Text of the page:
For someone who still believes in the Union, these are weary times. The current unitary state is nothing more an ill-fated endeavour. The United Kingdom can only be saved if Unionists learn from past mistakes by campaigning for a new confederation.

As someone who principally supports the Union, I cannot understand nor sympathise with those within England who wish to expel the Scots from the United Kingdom. Even if current economic subsidies harm English interests, the Union is a natural feature of our identity from which we all mutually benefit. All in our Union share a common intertwining history as well as common interests and deep personal bonds. 

As history recalls, no divorce between England and Scotland would be straightforward. The constitutional arrangement between England and Scotland began before 1707 to the Union of the Crowns in 1603 when James the first became a monarch of two kingdoms. To undo 400 years of common sovereign jurisdiction would be no simple endeavour. What position would both countries be in afterwards?

My thoughts are that neither England nor Scotland would be better off after such divorce.

It is true that England and Wales would still be members of the G8 and UNSC, but there would be a widespread notion of sorrow and regret felt by all. Scotland would be in a far worst position. From an economic angle, an independent Scotland would find itself in a balance of payment deficit and its position vulnerable outside a currency Union with the UK.

Once we have dethatched from the European Union, it is imperative that those passionate for the continued existence of the Union should continue to speak up for it. Those committed to preserving this nation should remind themselves of its achievements; it was, after all, this Union which led the world in the abolition of slavery and to the industrial revolution, promotion of liberty and the rule of law. It was Britain alone who devolved power within her Empire which spurred on the formation of new countries such as Canada, Australia and New Zealand.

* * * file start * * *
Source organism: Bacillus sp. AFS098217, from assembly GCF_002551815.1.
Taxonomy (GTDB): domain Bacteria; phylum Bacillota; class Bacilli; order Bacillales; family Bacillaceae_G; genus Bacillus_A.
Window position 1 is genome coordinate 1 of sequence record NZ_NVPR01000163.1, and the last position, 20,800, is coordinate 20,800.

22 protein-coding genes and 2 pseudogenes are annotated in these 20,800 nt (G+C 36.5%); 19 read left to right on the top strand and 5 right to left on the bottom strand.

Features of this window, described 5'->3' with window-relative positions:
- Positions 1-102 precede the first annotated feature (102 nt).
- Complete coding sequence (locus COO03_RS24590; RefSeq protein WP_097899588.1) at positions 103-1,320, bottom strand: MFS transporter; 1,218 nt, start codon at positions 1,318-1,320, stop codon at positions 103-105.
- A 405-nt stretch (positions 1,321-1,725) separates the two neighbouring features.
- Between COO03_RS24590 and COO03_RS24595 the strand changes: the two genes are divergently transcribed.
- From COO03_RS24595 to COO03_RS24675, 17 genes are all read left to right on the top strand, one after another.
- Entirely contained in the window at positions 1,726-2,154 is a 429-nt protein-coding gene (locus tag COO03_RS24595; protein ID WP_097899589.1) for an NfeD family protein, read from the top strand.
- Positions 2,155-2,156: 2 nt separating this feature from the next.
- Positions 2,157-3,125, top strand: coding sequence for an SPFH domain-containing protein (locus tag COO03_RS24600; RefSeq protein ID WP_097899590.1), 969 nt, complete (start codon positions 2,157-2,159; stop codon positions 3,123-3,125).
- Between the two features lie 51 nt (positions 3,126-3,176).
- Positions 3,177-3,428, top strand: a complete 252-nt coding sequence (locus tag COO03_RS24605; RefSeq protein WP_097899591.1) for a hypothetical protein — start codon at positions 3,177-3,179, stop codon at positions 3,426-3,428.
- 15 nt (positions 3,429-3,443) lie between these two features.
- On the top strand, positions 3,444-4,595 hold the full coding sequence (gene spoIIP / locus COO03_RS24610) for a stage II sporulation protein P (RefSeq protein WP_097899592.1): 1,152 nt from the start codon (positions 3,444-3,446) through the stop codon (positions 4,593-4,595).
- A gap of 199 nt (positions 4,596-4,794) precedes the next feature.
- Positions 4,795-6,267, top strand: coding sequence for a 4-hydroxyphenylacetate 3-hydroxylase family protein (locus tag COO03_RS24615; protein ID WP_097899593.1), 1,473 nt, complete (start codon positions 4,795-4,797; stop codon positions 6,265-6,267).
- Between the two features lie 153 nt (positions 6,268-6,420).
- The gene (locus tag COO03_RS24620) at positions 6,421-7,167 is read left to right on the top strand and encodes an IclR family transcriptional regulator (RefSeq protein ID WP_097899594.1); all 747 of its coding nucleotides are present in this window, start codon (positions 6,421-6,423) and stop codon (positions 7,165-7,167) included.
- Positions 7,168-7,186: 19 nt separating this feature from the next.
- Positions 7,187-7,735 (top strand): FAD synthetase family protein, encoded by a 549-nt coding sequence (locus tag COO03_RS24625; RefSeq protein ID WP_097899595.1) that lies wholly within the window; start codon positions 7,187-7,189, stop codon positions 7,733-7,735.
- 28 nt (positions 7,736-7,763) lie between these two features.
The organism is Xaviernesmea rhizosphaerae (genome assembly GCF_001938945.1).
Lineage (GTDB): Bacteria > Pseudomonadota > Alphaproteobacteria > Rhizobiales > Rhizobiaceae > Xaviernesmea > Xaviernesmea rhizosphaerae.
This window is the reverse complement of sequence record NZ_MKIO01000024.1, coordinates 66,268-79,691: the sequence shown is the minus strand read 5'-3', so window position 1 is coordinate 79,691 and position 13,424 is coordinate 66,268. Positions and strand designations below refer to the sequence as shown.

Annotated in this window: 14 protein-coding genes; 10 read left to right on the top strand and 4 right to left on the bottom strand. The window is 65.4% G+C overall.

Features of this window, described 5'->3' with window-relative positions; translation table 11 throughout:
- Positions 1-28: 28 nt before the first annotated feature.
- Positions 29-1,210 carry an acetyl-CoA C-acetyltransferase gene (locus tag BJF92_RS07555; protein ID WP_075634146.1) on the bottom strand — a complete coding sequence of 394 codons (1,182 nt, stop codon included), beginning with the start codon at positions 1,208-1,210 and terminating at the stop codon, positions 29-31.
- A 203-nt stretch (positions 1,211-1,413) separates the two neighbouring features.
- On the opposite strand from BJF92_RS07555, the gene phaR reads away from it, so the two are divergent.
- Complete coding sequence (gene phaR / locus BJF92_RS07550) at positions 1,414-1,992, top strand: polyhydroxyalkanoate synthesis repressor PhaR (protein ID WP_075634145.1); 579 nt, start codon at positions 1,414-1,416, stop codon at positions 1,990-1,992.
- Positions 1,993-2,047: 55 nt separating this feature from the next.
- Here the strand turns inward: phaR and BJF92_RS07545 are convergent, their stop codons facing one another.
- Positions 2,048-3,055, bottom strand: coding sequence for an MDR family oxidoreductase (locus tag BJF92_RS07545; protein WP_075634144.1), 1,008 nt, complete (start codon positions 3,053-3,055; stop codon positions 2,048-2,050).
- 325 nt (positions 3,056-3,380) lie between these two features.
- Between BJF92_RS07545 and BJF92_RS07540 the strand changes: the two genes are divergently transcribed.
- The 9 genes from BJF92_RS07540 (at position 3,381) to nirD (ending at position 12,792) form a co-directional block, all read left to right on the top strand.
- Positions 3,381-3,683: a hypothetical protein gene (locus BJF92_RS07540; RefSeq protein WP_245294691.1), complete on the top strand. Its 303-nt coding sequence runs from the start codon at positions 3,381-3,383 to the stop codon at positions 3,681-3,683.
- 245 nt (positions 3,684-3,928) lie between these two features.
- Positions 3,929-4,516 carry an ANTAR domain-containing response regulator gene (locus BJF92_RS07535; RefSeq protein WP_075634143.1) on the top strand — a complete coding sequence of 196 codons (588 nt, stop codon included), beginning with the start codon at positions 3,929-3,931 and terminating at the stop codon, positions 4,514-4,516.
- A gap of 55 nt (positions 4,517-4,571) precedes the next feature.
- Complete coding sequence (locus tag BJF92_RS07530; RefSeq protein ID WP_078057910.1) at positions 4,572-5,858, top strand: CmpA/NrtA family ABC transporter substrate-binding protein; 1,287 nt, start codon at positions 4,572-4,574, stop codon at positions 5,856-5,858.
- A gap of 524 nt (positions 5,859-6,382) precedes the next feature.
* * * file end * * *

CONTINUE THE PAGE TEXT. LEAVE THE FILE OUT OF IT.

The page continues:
However, sentimental grandstanding can only go so far, and cannot disregard the tensions that exist within this Kingdom. The political community that we reside in has increasingly faltered in the post-War era. In an increasingly globalised world, our Union must adapt to survive, especially once we part from the European Union. For committed unionists, what is of the utmost importance is the need to reflect upon the great follies of the Conservative Party.

Through partisan arrogance, the interests of this so-called ‘unionist’ party have been to prioritise electoral survival over long-term issues which have threatened to tear up this Country. It is true that New Labour’s devolution agenda was extremely misguided. As we saw with constitutional reform, primarily implemented to safeguard the Labour Party’s dominance, it deeply backfired and has only spurred on regionalism.

But for Conservatives to blame only Labour is profoundly hypocritical given Thatcher’s governance of Scotland through to deindustrialisation and the poll-tax experiment.

This moulded Scottish nationalism into a mainstream movement. In particular, Thatcher’s ‘Sermon on the Mound’ address deliberately side-lined the communitarian virtues of the Church of Scotland. Her fixation upon the need for market forces to reshape the public realm resulted in a condescending lecture which advocated for a particular, pro-English message of individual wellbeing above social reform.

The address was wrongly delivered during a time when the Thatcher government refused to act upon the emerging tensions between the Scots and the rest of the UK. By late 1980s, many Scots, who had welcomed the Thatcher back in 1979, became resentful of Tory patronisation and increasingly found their sub-national interests repudiated from the national picture.

The question now is whether such a rift between nationalists and unionists will continue under the eyes of a pro-English government? Just because the Tories recently won a landslide in the election does not mean they have the right to amalgamate their pro-English rhetoric into a pro-Union agenda. As the new composition at Westminster shows the SNP have a strong mandate of seats, even if the unionist parties outweighed the nationalists in terms of vote share.